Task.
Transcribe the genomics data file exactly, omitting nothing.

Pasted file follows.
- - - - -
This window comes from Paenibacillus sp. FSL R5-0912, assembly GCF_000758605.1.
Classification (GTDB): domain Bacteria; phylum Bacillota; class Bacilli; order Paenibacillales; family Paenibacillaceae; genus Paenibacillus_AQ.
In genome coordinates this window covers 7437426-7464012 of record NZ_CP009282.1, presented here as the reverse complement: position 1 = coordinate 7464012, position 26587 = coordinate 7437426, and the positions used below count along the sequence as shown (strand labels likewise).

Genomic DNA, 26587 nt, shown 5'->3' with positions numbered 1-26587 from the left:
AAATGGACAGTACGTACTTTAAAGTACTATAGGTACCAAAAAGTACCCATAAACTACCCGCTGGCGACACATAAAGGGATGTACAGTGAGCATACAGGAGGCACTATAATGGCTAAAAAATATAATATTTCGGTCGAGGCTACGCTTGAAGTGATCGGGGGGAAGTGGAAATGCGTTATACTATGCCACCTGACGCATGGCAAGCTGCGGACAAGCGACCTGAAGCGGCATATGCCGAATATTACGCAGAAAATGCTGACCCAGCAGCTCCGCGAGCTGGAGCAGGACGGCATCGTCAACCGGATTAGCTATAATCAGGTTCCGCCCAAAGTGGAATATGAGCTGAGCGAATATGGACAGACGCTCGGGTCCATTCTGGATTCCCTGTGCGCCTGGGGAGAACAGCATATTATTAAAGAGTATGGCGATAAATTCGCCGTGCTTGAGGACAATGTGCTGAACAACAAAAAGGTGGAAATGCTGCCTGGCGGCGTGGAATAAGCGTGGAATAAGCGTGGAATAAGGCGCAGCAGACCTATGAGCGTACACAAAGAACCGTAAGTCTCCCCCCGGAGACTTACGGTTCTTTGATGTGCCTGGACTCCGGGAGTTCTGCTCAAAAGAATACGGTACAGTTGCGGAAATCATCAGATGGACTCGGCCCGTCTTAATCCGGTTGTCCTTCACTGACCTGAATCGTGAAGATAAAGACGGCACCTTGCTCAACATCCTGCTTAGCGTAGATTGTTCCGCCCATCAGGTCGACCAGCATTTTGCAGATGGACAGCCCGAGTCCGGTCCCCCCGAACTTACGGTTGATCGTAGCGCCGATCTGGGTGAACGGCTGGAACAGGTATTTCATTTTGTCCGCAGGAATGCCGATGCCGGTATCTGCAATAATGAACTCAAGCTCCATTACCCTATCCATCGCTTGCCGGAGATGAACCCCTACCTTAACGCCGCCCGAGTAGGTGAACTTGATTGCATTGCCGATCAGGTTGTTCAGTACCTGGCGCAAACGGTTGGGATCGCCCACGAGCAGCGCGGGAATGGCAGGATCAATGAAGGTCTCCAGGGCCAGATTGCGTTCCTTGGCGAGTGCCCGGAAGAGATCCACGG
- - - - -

This window comes from Paenibacillus sp. FSL R5-0912, assembly GCF_000758605.1.
Classification (GTDB): domain Bacteria; phylum Bacillota; class Bacilli; order Paenibacillales; family Paenibacillaceae; genus Paenibacillus_AQ.
In genome coordinates this window covers 7437426-7464012 of record NZ_CP009282.1, presented here as the reverse complement: position 1 = coordinate 7464012, position 26587 = coordinate 7437426, and the positions used below count along the sequence as shown (strand labels likewise).

Genomic DNA, 26587 nt, shown 5'->3' with positions numbered 1-26587 from the left:
AAATGGACAGTACGTACTTTAAAGTACTATAGGTACCAAAAAGTACCCATAAACTACCCGCTGGCGACACATAAAGGGATGTACAGTGAGCATACAGGAGGCACTATAATGGCTAAAAAATATAATATTTCGGTCGAGGCTACGCTTGAAGTGATCGGGGGGAAGTGGAAATGCGTTATACTATGCCACCTGACGCATGGCAAGCTGCGGACAAGCGACCTGAAGCGGCATATGCCGAATATTACGCAGAAAATGCTGACCCAGCAGCTCCGCGAGCTGGAGCAGGACGGCATCGTCAACCGGATTAGCTATAATCAGGTTCCGCCCAAAGTGGAATATGAGCTGAGCGAATATGGACAGACGCTCGGGTCCATTCTGGATTCCCTGTGCGCCTGGGGAGAACAGCATATTATTAAAGAGTATGGCGATAAATTCGCCGTGCTTGAGGACAATGTGCTGAACAACAAAAAGGTGGAAATGCTGCCTGGCGGCGTGGAATAAGCGTGGAATAAGCGTGGAATAAGGCGCAGCAGACCTATGAGCGTACACAAAGAACCGTAAGTCTCCCCCCGGAGACTTACGGTTCTTTGATGTGCCTGGACTCCGGGAGTTCTGCTCAAAAGAATACGGTACAGTTGCGGAAATCATCAGATGGACTCGGCCCGTCTTAATCCGGTTGTCCTTCACTGACCTGAATCGTGAAGATAAAGACGGCACCTTGCTCAACATCCTGCTTAGCGTAGATTGTTCCGCCCATCAGGTCGACCAGCATTTTGCAGATGGACAGCCCGAGTCCGGTCCCCCCGAACTTACGGTTGATCGTAGCGCCGATCTGGGTGAACGGCTGGAACAGGTATTTCATTTTGTCCGCAGGAATGCCGATGCCGGTATCTGCAATAATGAACTCAAGCTCCATTACCCTATCCATCGCTTGCCGGAGATGAACCCCTACCTTAACGCCGCCCGAGTAGGTGAACTTGATTGCATTGCCGATCAGGTTGTTCAGTACCTGGCGCAAACGGTTGGGATCGCCCACGAGCAGCGCGGGAATGGCAGGATCAATGAAGGTCTCCAGGGCCAGATTGCGTTCCTTGGCGAGTGCCCGGAAGAGATCCACGG